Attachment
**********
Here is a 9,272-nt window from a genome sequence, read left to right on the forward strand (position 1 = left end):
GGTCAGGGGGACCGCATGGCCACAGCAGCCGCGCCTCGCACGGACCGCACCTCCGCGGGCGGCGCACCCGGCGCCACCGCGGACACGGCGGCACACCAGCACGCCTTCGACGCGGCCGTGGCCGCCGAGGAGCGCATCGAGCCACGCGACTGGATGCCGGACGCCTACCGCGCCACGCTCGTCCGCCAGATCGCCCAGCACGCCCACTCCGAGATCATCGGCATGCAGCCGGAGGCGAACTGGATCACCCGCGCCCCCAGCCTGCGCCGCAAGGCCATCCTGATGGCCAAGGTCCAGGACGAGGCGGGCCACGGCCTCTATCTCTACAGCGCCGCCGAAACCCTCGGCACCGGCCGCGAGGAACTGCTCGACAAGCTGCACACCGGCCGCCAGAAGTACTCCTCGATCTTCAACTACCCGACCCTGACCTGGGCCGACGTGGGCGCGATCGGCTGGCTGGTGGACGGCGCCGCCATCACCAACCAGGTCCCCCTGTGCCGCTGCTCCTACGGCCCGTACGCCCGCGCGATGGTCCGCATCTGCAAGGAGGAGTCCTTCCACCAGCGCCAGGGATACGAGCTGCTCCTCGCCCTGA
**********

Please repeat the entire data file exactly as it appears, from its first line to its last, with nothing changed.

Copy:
Here is a 9,272-nt window from a genome sequence, read left to right on the forward strand (position 1 = left end):
GGTCAGGGGGACCGCATGGCCACAGCAGCCGCGCCTCGCACGGACCGCACCTCCGCGGGCGGCGCACCCGGCGCCACCGCGGACACGGCGGCACACCAGCACGCCTTCGACGCGGCCGTGGCCGCCGAGGAGCGCATCGAGCCACGCGACTGGATGCCGGACGCCTACCGCGCCACGCTCGTCCGCCAGATCGCCCAGCACGCCCACTCCGAGATCATCGGCATGCAGCCGGAGGCGAACTGGATCACCCGCGCCCCCAGCCTGCGCCGCAAGGCCATCCTGATGGCCAAGGTCCAGGACGAGGCGGGCCACGGCCTCTATCTCTACAGCGCCGCCGAAACCCTCGGCACCGGCCGCGAGGAACTGCTCGACAAGCTGCACACCGGCCGCCAGAAGTACTCCTCGATCTTCAACTACCCGACCCTGACCTGGGCCGACGTGGGCGCGATCGGCTGGCTGGTGGACGGCGCCGCCATCACCAACCAGGTCCCCCTGTGCCGCTGCTCCTACGGCCCGTACGCCCGCGCGATGGTCCGCATCTGCAAGGAGGAGTCCTTCCACCAGCGCCAGGGATACGAGCTGCTCCTCGCCCTGA